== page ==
A set of questions accompanies the passage below. Choose the best answer to each question.
Interpretations of the Indian past . . . were inevitably influenced by colonial concerns and interests, and also by prevalent European ideas about history, civilization and the Orient. Orientalist scholars studied the languages and the texts with selected Indian scholars, but made little attempt to understand the worldview of those who were teaching them. The readings, therefore, are something of a disjuncture from the traditional ways of looking at the Indian past. . . .
Orientalism [which we can understand broadly as Western perceptions of the Orient] fuelled the fantasy and the freedom sought by European Romanticism, particularly in its opposition to the more disciplined Neo-Classicism. The cultures of Asia were seen as bringing a new Romantic paradigm. Another Renaissance was anticipated through an acquaintance with the Orient, and this, it was thought, would be different from the earlier Greek Renaissance. It was believed that this Oriental Renaissance would liberate European thought and literature from the increasing focus on discipline and rationality that had followed from the earlier Enlightenment. . . . [The Romantic English poets, Wordsworth and Coleridge,] were apprehensive of the changes introduced by industrialization and turned to nature and to fantasies of the Orient.
However, this enthusiasm gradually changed, to conform with the emphasis later in the nineteenth century on the innate superiority of European civilization. Oriental civilizations were now seen as having once been great but currently in decline. The various phases of Orientalism tended to mould European understanding of the Indian past into a particular pattern. . . . There was an attempt to formulate Indian culture as uniform, such formulations being derived from texts that were given priority. The so-called ‘discovery’ of India was largely through selected literature in Sanskrit. This interpretation tended to emphasize non-historical aspects of Indian culture, for example, the idea of an unchanging continuity of society and religion over 3,000 years; and it was believed that the Indian pattern of life was so concerned with metaphysics and the subtleties of religious belief that little attention was given to the more tangible aspects.
German Romanticism endorsed this image of India, and it became the mystic land for many Europeans, where even the most ordinary actions were imbued with a complex symbolism. This was the genesis of the idea of the spiritual east, and also, incidentally, the refuge of European intellectuals seeking to distance themselves from the changing patterns of their own societies. A dichotomy in values was maintained, Indian values being described as ‘spiritual’ and European values as ‘materialistic’, with little attempt to juxtapose these values with the reality of Indian society. This theme has been even more firmly endorsed by a section of Indian opinion during the last hundred years.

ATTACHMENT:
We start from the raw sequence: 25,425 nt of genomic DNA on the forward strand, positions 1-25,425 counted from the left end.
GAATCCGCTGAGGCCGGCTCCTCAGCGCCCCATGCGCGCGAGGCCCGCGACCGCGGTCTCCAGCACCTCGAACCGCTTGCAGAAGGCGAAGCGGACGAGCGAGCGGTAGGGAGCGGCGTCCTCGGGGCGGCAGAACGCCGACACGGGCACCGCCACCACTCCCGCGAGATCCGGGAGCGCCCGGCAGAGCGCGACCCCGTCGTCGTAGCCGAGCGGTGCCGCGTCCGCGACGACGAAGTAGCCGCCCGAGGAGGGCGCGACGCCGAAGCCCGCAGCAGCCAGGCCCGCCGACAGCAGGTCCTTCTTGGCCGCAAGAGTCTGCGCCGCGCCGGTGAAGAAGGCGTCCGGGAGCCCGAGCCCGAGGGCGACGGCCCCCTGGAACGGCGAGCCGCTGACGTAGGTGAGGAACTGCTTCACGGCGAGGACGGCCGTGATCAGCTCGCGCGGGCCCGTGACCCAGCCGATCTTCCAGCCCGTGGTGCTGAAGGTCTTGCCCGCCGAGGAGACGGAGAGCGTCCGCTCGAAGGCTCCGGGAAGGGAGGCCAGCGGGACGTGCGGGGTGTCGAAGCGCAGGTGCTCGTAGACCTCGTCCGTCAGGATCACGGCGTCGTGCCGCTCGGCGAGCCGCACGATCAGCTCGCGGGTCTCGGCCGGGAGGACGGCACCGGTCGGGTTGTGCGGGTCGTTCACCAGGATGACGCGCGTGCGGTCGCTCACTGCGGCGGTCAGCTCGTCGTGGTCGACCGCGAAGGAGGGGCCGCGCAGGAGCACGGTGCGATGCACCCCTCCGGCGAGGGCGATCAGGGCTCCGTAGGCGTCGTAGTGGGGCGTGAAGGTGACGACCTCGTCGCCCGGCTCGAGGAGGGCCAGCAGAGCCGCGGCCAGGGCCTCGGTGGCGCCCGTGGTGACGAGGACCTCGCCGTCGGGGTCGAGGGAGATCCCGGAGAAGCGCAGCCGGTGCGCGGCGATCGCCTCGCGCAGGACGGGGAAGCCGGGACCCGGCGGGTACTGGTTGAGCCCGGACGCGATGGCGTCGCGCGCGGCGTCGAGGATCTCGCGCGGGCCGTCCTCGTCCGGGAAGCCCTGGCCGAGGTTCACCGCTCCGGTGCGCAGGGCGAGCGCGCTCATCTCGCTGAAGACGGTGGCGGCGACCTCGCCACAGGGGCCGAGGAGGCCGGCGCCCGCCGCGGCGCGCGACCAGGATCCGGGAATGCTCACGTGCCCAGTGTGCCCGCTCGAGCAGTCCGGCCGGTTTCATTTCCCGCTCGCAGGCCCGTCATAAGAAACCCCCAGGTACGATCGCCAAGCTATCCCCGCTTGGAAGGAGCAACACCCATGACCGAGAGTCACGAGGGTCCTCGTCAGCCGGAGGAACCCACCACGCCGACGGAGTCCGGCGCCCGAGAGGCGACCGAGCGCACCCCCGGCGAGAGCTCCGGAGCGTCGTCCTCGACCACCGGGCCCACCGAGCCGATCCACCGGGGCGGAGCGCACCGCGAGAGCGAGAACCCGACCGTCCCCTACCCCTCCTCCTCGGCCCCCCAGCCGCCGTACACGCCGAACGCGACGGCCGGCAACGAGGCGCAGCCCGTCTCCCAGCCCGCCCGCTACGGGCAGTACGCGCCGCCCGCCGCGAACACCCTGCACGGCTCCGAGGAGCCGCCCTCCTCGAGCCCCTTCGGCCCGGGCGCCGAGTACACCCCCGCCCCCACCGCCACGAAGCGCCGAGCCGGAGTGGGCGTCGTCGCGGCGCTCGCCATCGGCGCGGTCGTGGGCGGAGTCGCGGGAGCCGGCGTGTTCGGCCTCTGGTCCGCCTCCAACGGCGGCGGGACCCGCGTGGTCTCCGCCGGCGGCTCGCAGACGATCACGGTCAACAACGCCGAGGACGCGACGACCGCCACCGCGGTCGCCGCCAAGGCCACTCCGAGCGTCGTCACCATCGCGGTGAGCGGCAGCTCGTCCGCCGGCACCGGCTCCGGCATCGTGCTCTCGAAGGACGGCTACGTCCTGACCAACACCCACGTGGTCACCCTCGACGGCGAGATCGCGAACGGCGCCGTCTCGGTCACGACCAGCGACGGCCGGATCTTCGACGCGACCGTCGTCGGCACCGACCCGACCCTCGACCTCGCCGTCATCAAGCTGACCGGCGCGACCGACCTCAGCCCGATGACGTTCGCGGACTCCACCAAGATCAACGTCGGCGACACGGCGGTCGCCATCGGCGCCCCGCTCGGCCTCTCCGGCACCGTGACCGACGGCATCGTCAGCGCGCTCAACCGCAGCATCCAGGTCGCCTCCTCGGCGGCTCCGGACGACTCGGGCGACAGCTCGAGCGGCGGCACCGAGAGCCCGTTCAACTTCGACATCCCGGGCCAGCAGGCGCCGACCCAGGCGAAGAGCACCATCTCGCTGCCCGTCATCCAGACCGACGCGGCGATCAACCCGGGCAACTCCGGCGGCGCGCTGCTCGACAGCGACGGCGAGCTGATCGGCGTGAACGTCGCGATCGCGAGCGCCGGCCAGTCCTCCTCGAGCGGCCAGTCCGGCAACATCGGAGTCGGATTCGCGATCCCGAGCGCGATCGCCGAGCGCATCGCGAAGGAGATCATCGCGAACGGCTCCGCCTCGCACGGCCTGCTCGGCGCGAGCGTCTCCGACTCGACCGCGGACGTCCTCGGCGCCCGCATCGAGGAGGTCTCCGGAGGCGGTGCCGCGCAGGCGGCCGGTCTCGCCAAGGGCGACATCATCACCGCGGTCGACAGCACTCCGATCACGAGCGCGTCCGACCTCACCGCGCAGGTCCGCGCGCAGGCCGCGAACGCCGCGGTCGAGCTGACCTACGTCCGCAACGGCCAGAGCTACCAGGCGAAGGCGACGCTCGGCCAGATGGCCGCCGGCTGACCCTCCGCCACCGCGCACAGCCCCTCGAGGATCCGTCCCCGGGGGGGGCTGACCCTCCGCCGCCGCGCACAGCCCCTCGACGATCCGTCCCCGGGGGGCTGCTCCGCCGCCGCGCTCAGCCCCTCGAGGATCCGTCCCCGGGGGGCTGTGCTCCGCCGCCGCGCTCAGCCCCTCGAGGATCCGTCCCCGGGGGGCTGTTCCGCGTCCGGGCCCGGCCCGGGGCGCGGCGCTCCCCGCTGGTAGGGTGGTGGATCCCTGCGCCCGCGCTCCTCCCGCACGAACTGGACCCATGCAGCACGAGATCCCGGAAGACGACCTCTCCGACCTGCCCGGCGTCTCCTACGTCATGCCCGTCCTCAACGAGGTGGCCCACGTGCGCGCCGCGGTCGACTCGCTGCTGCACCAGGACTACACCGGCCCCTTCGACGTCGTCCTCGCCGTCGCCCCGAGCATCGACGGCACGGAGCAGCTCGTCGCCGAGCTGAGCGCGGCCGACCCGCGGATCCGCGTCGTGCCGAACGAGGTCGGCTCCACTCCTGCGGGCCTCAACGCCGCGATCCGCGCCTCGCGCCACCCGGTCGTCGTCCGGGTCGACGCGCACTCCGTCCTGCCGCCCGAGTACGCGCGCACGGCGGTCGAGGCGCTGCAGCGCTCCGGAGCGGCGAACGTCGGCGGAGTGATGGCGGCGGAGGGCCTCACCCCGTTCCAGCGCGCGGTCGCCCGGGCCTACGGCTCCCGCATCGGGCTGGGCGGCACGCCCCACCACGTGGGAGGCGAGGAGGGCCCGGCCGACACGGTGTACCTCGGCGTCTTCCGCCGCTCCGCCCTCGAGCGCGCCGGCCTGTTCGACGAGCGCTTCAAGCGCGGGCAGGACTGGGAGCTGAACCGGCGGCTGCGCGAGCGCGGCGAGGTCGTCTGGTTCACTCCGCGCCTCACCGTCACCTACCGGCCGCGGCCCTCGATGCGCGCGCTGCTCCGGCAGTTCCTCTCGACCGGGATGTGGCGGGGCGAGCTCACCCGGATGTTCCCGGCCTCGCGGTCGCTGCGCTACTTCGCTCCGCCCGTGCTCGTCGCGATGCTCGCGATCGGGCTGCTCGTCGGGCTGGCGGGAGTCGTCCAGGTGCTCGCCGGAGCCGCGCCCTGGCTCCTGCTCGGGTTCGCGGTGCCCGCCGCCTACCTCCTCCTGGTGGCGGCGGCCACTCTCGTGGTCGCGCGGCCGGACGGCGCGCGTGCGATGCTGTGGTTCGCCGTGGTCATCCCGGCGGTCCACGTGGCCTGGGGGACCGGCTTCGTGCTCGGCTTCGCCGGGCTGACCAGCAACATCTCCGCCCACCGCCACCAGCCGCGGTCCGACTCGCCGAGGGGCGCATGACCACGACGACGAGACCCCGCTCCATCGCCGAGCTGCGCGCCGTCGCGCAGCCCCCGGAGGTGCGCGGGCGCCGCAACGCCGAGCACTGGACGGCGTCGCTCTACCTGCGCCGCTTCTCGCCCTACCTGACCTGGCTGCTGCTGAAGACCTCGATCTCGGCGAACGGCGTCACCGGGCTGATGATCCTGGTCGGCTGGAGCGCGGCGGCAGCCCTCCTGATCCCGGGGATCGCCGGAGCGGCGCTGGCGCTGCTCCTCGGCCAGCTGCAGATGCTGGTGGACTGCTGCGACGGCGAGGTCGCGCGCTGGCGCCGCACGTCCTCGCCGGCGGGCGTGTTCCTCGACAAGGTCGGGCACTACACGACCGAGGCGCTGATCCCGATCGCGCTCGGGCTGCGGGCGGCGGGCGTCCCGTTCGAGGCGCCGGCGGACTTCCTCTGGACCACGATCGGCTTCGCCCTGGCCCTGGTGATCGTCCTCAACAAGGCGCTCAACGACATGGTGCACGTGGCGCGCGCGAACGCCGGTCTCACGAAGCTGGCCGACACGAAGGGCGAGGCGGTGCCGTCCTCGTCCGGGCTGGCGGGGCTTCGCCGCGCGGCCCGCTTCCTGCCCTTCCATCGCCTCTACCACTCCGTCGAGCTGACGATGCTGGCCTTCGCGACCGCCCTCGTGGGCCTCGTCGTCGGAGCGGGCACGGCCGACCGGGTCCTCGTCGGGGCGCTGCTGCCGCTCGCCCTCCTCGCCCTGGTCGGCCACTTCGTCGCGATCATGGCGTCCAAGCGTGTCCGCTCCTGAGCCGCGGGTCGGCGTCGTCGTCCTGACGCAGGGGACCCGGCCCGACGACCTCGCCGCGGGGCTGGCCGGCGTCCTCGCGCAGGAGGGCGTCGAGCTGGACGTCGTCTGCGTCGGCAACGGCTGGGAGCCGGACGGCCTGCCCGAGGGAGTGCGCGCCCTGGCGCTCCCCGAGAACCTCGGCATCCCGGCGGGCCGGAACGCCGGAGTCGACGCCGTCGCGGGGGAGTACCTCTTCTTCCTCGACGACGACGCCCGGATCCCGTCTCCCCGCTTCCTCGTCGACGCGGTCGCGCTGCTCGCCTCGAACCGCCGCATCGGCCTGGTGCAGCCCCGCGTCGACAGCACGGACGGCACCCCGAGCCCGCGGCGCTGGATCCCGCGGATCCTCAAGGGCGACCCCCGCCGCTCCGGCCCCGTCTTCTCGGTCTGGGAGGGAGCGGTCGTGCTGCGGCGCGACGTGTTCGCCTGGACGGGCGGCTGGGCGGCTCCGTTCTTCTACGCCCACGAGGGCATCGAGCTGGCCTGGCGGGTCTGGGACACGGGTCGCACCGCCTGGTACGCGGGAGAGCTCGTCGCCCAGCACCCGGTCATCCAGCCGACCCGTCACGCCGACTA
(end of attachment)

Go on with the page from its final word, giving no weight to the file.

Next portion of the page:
It was a consolation to the Indian intelligentsia for its perceived inability to counter the technical superiority of the west, a superiority viewed as having enabled Europe to colonize Asia and other parts of the world. At the height of anti-colonial nationalism it acted as a salve for having been made a colony of Britain.
It can be inferred from the passage that to gain a more accurate view of a nation’s history and culture, scholars should do all of the following EXCEPT:
Option A: "There was an attempt to formulate Indian culture as uniform, such formulations being derived from texts that were given priority... A dichotomy in values was maintained, Indian values being described as 'spiritual' and European values as 'materialistic', with little attempt to juxtapose these values with the reality of Indian society..."
It can be understood from the above lines of the passage that the author did not approve(even criticize) the position where one should develop an oppositional framework to grasp cultural differences. Thus, this will not bear any fruit in getting a more accurate view of one nation's history and culture. This is the correct option.
Option B: Throughout the passage, the author criticized the framework the Englishmen adopted to understand India's culture. Thus, the author will support this view that can help give a more accurate picture of a nation's history and culture; hence, this is not the correct option.
Option C: Reading widely into a country's literature without any selection bias will give a more encompassing view of the nation's history; hence, this is also not the correct option.
Option D: This can be rejected on the same ground as option B.
Thus, the correct option is A.
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